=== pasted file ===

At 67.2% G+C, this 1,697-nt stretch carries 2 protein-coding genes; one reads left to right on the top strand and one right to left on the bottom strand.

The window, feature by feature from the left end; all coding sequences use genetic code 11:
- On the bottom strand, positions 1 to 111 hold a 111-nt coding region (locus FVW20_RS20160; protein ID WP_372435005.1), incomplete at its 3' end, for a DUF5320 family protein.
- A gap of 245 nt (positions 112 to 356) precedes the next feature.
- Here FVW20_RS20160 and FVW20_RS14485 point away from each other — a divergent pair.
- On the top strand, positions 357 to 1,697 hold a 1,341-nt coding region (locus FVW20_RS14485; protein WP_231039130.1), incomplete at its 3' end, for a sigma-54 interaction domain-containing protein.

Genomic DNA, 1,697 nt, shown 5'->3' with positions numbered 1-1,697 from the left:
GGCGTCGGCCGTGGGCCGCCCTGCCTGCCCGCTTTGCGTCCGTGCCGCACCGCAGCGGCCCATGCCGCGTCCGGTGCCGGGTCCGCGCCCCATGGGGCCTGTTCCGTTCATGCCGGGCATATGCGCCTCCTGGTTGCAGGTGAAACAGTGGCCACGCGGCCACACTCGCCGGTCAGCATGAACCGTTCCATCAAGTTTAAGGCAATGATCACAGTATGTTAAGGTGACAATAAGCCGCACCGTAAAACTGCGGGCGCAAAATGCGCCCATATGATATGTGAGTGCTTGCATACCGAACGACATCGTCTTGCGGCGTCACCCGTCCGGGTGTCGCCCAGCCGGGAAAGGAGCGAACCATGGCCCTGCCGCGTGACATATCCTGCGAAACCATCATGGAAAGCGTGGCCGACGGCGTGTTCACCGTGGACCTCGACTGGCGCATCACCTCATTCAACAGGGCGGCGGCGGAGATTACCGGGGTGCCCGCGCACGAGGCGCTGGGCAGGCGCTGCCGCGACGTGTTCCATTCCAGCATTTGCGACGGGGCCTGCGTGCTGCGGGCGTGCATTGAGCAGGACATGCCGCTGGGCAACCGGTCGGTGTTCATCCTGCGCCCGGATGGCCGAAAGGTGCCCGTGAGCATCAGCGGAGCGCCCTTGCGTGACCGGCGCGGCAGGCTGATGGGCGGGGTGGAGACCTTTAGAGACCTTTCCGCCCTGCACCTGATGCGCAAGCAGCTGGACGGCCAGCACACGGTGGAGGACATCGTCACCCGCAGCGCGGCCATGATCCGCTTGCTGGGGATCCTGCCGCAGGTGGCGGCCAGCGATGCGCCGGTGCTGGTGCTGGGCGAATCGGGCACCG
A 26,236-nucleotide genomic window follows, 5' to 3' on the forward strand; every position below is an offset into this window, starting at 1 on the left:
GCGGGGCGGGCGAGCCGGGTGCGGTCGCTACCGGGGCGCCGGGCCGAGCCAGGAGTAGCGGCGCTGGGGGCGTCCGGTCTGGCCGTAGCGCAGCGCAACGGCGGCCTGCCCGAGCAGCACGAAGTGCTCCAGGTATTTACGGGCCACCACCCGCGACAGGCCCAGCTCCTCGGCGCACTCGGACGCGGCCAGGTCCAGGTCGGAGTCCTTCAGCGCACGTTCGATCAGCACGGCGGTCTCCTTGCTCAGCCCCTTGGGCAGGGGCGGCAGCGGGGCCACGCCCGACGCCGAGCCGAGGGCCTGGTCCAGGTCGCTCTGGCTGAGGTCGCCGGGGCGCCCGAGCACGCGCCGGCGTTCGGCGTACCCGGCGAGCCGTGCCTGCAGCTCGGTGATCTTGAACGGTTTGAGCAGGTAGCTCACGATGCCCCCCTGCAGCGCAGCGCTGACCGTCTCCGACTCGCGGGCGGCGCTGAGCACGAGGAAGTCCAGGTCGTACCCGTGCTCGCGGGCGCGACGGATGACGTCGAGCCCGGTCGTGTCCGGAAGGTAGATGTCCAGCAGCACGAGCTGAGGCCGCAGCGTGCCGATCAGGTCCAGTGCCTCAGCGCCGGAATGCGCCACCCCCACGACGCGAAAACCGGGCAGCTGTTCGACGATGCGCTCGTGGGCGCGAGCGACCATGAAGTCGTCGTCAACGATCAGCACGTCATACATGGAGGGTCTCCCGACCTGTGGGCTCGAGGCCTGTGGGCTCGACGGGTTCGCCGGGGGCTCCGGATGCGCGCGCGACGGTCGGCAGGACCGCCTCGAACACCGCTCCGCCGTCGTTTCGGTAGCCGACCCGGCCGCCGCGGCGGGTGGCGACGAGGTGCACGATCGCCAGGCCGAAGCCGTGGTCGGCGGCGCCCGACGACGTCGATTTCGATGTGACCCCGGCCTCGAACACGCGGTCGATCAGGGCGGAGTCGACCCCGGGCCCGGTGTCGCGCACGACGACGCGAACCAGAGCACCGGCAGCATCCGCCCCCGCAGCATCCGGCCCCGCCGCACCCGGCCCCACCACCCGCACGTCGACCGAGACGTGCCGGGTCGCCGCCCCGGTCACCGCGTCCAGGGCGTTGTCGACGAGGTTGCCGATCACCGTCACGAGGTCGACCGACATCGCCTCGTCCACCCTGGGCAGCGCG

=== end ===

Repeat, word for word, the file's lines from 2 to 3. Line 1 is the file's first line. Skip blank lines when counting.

The window, feature by feature from the left end; all coding sequences use genetic code 11:
- On the bottom strand, positions 1 to 111 hold a 111-nt coding region (locus FVW20_RS20160; protein ID WP_372435005.1), incomplete at its 3' end, for a DUF5320 family protein.